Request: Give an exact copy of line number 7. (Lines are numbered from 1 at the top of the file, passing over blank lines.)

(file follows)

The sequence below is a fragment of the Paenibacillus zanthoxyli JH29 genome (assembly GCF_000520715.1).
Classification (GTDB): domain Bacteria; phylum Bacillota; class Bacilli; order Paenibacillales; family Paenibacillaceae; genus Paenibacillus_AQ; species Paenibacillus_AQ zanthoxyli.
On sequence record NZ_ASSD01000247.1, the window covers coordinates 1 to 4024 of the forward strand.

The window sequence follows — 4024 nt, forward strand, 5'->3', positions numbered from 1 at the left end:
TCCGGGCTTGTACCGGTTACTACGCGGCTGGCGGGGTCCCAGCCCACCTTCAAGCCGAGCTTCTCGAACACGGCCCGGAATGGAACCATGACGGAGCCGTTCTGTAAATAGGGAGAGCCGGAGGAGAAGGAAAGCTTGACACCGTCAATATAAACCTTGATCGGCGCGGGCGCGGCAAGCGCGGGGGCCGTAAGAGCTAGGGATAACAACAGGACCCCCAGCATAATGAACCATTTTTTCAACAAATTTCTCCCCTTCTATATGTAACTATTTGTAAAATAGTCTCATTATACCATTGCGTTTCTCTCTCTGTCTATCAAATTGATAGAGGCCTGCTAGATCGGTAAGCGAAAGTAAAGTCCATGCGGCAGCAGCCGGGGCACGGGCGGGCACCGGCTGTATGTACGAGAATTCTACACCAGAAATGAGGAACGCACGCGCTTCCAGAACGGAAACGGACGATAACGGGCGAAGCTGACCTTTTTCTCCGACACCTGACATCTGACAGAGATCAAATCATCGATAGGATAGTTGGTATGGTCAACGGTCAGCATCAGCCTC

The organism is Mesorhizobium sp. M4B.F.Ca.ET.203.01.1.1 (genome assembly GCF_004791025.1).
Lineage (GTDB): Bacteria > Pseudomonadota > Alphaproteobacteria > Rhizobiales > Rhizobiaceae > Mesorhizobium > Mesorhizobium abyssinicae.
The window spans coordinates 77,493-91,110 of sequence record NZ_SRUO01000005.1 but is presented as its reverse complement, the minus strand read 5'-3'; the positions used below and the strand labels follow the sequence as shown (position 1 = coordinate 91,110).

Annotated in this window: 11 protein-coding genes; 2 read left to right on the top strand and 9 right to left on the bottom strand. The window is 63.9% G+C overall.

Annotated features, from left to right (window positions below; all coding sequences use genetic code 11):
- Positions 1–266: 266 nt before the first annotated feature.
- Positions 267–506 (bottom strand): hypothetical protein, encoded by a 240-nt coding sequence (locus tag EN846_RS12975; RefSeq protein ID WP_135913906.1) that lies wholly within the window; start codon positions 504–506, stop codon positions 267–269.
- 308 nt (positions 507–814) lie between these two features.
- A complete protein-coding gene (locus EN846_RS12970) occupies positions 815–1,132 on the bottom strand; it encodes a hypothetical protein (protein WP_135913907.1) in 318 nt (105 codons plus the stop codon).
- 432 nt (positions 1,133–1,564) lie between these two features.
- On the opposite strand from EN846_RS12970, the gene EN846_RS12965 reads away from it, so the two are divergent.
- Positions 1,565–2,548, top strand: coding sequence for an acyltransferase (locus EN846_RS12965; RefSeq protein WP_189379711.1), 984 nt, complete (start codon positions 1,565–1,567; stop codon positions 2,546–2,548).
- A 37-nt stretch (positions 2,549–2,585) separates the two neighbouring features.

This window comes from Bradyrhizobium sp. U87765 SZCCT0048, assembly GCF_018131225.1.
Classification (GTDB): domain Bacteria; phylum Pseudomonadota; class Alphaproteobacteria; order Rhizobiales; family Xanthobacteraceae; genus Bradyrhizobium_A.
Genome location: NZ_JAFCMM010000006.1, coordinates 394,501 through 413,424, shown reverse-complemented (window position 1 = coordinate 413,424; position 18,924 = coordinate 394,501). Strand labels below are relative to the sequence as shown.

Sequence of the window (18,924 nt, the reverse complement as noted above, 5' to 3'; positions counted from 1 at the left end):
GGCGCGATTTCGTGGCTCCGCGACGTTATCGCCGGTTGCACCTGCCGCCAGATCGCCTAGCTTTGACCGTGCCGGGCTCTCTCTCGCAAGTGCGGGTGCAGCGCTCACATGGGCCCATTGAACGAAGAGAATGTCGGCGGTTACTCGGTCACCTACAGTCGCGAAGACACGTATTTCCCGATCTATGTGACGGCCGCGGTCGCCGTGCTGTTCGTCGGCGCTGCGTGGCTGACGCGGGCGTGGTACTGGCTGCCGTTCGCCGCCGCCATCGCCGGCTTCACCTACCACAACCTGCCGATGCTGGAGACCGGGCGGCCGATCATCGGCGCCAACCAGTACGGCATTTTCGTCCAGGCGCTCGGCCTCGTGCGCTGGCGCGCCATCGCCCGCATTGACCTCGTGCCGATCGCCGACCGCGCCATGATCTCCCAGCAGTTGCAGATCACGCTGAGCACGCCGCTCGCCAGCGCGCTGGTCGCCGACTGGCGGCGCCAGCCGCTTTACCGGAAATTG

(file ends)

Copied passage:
Lineage (GTDB): Bacteria > Pseudomonadota > Alphaproteobacteria > Rhizobiales > Rhizobiaceae > Mesorhizobium > Mesorhizobium abyssinicae.